After so much practice drawing on the iPad, it’s a change to get back to pen and watercolour and to sit and draw this autumnal-looking Victorian hybrid lime tree in a garden in West Melton, Wath-upon-Dearne near Rotherham.
Hopefully the small degree of planning involved in the process of drawing on an iPad is prompting me to be more methodical in my approach to drawing in general while the experience of going back to a more tactile medium – back to pen on paper – might encourage me to be a bit more spontaneous in my iPad drawings.
The original drawings are 2½ inches, 6 cm, across.
Lime trees, particularly a variety of the Common Lime, Tilia X europaea, with a columnar shape, were a favourites with the Victorians and were planted in the grounds of a now-vanished villa, here in the Dearne Valley between Barnsley and Rotherham. The century-old trees were given preservation orders when new houses were built in the old walled garden.
Unfortunately, even with preservation orders, trees do eventually start to die back and one of trees here needed major surgery to keep it alive.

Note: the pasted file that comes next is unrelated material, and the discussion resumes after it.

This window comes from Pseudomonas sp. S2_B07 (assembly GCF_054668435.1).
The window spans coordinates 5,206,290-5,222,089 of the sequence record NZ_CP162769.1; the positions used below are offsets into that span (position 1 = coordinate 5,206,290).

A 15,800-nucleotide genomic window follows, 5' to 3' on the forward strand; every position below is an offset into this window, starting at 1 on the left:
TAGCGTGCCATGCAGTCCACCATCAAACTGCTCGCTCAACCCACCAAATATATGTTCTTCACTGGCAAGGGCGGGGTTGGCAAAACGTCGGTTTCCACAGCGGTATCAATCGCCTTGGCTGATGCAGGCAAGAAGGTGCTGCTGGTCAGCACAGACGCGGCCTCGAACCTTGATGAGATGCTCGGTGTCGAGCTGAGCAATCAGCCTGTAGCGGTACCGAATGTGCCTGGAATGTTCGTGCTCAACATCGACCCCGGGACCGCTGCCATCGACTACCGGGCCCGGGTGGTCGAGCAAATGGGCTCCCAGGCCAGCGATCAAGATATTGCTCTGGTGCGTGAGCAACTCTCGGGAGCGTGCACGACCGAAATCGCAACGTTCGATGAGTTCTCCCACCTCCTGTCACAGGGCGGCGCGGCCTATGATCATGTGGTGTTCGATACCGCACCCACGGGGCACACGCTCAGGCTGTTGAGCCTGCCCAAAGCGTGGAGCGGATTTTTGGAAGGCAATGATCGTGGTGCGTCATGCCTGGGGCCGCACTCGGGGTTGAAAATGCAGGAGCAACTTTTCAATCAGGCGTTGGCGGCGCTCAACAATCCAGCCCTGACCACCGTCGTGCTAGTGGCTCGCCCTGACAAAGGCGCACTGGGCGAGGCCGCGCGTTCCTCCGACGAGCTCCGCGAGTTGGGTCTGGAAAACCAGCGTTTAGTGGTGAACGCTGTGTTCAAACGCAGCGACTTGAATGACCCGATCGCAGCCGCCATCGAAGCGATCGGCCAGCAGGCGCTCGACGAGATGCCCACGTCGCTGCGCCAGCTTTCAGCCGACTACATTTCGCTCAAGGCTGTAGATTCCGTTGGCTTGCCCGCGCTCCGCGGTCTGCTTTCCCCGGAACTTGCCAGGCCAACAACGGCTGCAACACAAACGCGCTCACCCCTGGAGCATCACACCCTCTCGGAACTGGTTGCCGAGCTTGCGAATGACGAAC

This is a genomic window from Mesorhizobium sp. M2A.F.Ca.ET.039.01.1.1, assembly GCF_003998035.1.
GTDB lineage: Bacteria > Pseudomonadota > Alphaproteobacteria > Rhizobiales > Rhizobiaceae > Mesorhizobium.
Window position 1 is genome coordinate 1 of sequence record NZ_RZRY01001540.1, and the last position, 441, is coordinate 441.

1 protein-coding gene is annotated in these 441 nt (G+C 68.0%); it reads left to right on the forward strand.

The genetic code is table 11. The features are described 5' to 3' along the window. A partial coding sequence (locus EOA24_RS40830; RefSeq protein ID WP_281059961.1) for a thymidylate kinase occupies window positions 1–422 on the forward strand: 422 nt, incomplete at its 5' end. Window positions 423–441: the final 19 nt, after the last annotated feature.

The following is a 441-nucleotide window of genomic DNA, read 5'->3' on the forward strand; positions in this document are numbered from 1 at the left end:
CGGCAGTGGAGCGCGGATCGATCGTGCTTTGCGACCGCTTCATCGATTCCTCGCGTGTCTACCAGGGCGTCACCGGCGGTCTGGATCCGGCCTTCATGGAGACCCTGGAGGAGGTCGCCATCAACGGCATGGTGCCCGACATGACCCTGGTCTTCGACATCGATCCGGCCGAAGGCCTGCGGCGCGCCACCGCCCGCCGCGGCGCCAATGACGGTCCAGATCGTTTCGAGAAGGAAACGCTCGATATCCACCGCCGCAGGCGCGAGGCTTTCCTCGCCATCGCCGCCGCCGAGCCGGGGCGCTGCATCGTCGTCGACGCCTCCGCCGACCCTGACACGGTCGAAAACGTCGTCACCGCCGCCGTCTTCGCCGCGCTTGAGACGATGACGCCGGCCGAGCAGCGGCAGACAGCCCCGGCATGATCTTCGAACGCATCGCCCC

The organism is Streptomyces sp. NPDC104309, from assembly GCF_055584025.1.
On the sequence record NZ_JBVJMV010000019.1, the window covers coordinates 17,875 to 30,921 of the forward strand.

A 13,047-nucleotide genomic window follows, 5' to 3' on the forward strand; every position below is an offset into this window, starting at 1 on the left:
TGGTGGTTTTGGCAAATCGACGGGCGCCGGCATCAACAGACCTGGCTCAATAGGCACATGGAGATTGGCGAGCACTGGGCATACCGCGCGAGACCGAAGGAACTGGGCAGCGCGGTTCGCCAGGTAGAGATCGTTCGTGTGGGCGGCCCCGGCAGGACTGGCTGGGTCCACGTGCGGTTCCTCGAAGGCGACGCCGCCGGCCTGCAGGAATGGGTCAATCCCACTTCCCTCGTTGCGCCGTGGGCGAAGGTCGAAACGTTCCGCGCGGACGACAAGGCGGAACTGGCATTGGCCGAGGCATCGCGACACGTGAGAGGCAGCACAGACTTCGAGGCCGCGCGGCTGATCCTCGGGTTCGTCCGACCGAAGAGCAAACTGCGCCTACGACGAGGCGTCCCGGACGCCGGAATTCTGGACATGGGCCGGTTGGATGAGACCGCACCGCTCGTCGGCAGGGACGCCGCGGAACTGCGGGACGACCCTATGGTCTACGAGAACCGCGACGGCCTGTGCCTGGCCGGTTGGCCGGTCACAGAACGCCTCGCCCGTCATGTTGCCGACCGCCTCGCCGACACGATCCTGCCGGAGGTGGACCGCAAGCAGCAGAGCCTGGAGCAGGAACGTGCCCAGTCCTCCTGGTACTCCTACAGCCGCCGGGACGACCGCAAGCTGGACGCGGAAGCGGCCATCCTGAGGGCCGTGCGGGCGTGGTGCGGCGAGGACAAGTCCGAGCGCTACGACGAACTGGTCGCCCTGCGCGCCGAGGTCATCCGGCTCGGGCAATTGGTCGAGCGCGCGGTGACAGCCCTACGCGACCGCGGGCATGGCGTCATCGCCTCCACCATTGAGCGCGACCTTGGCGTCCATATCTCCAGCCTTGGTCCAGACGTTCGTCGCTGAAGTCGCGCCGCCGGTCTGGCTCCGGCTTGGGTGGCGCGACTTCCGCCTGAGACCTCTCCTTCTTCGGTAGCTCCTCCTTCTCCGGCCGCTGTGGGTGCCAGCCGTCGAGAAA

The nursery colony of pipistrelle bats which were resident in its cavities each year during the summer months moved to snug new quarters the following summer, in the apex of the house next door.
On Saturday evening, around 9 p.m., we watched them emerging and lost count of home many there were. I’d say well over a hundred. There would be a pause and then several would shoot out one after the other.
Some of them headed straight for the tree that had been their nursery roost, others hawked about overhead, appearing and disappearing at lightning speed in the gathering gloom above us.
We’re on coal measures here. This sandstone boulder serves as a garden feature at the foot of a still-thriving lime.
The lime trees in the gardens of Victorian villas in Horbury are characteristically tall and columnar in shape. When they need to be replaced the tree officer for the local council requests varieties which have a similar shape; Tilia cordata ‘Rancho’ or Tilia cordata ‘Green Spire’.
Ornamental heathers are now bringing some early spring colour into gardens.